"Given the email hacking scandal and what was in those, i wouldn't put too much trust in other people's data, especially when they have a financial motivation behind it."

For someone who seems reasonably intelligent, you sure have a penchant for conspiracy theories. The people using the emails as evidence of global warming being a hoax would hold more weight if they already didn't think it was a hoax before the emails came out. I've only seen snippets of the emails mostly taken out of context, and that is what people are using to proclaim the whole thing a hoax. I never knew the University of East Anglia and its 30 scientists had the monopoly on climate change research. Last I checked there are plenty of U.S. universities with their own environmental science departments.

In my opinion, whether or not global warming is man made is irrelevant. I don't understand the science nor am I a statistician so I won't pretend to argue about subjects I know little to nothing about. What's important is being a careful steward of the environment. Carbon emissions are not good for the environment regardless of their effect on the average global temperature. Go to a country where they don't regulate emissions and take a deep breath. I've been to several in the former eastern bloc, it's not pleasant.

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Field Marshal:

Aaron,

Apparently the CRU is one of only 4 organizations that compiles near surface temperature readings. And apparently, the emails hacked into had information that they were collaborating with another, the Hadley Centre on those readings. And apparently, they are the only 2 of the 4 that show any increase in temps in this decade.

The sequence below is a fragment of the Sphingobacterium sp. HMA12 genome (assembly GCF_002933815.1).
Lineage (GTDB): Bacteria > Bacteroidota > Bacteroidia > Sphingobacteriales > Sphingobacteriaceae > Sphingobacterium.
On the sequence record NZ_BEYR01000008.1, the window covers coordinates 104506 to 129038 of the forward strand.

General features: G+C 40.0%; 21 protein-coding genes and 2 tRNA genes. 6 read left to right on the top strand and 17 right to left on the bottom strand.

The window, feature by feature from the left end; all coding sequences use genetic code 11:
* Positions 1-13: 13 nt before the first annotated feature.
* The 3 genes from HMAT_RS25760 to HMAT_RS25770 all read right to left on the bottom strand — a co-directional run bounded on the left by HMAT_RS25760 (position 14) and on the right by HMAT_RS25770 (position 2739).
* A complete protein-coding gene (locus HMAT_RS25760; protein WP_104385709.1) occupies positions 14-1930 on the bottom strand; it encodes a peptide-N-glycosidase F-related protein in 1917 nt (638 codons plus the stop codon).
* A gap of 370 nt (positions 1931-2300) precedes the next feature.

In regards to your second paragraph, i agree 100%. Even if CO2 was the cause of most of global warming, what can we do about it? Are we going to force people to give up their quality of life and go back to living the way we did in the 18th century? Are we going to force developing nations to cut back on CO2 discharge (china already has surpassed us in this regard).

But to think the man can affect the global temperatures the way that GW alarmists say they do is both arrogant is dumb in my opinion.

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Xenobion:

18th Century? You mean Industrial Revolution? Yes air quality was so much nicer then... Everyone enjoyed their black lung.

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al of arabia:

Really, do you people know what CO2 is?

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Field Marshal:

X,

I fail to see your point. I stated if Aaron wanted us to live the way we did in the 18th century which is pre-industrial revolution (or the beginning of it). In the US, the industrial revolution started in the 1820s. Britain in the 1760's.

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Aaron_in_TX:

I'm not a global warming alarmist; I never was. I thought Al Gore's arguments about more and deadlier hurricanes being caused by global warming, etc... were far-fetched. I think the rationale behind his sensationalism was to get some movement out of the government. The U.S. is notorious for not addressing impending crises until they're full-blown crises (see health care, social security, etc..., for an older example see slavery). I think global warming is happening and we have something to do with it. It is just too much of a coincidence for temperature to rise at the same time we greatly increased emissions but we still don't fully understand this phenonomenon, and it will probably take decades to come up with conslusive data. But even if humans are only responsible for 10% of the increase that is 10% too much.

I do consider myself a conservationist, so I support environmental protection and regulations. Ie: I'm against drilling oil in ANWR because it is the "Alaska National Wildlife Refuge." Meaning it's a refuge and it's not to be messed with. If we violate that then there would be precedent to open any national refuge for development based on economic considerations. I'm also against oil shale because it is massively destructive of the land surface. Go to Estonia to see what oil shale development does to a landscape. But offshore drilling goes on quite a bit and seems to have a minimal impact on the ocean ecosystem, so that I'm okay with.

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Field Marshal:

Aaron. You and I are very similar in our beliefs in this subject.

In terms of conservancy, there is no better organization in my opinion that the Nature Conservancy. I donate to them at every year end a certain percentage of my income for the year.